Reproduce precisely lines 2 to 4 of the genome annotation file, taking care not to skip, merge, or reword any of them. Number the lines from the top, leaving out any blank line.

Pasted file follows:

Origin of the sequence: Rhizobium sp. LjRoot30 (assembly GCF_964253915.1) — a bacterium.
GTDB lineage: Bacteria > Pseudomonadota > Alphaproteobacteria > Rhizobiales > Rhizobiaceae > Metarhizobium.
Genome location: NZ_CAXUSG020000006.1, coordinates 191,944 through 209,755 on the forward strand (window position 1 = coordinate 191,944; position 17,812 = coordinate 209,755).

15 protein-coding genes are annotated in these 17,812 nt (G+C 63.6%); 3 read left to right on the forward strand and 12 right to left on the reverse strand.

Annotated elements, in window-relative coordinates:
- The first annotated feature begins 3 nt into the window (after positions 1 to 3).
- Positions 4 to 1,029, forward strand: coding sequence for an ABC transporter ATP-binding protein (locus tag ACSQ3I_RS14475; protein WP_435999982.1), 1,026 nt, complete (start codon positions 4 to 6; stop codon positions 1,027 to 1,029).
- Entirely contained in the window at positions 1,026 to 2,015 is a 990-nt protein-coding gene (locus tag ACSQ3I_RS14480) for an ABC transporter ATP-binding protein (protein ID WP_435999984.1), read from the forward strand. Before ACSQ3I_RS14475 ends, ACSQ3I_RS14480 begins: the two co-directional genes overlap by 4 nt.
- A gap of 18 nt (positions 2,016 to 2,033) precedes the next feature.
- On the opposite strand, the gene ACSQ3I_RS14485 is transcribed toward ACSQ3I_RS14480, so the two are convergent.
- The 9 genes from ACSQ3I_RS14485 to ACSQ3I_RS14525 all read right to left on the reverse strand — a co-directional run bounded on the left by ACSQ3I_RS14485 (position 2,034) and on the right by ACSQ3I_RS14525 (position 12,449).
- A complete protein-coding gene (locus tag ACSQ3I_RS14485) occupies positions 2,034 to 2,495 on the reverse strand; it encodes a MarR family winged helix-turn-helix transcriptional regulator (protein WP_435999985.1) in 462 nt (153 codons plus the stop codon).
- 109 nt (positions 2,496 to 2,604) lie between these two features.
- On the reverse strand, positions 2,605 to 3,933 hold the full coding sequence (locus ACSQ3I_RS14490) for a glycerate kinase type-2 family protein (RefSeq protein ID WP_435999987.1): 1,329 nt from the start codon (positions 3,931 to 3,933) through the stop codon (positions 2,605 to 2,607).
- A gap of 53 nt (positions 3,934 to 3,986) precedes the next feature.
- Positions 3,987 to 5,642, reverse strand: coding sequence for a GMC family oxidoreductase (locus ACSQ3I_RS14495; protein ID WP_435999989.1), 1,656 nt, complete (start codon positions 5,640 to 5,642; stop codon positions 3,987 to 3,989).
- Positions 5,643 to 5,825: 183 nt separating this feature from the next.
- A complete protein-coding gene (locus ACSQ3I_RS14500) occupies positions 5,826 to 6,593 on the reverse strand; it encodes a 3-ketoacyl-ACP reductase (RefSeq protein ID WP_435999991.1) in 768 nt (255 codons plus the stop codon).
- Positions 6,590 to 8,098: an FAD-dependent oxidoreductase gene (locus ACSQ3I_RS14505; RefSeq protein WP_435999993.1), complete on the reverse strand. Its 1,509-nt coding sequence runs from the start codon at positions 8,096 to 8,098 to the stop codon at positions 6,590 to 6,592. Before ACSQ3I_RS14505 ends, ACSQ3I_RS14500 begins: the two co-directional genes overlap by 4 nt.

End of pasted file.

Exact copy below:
GTDB lineage: Bacteria > Pseudomonadota > Alphaproteobacteria > Rhizobiales > Rhizobiaceae > Metarhizobium.
Genome location: NZ_CAXUSG020000006.1, coordinates 191,944 through 209,755 on the forward strand (window position 1 = coordinate 191,944; position 17,812 = coordinate 209,755).

15 protein-coding genes are annotated in these 17,812 nt (G+C 63.6%); 3 read left to right on the forward strand and 12 right to left on the reverse strand.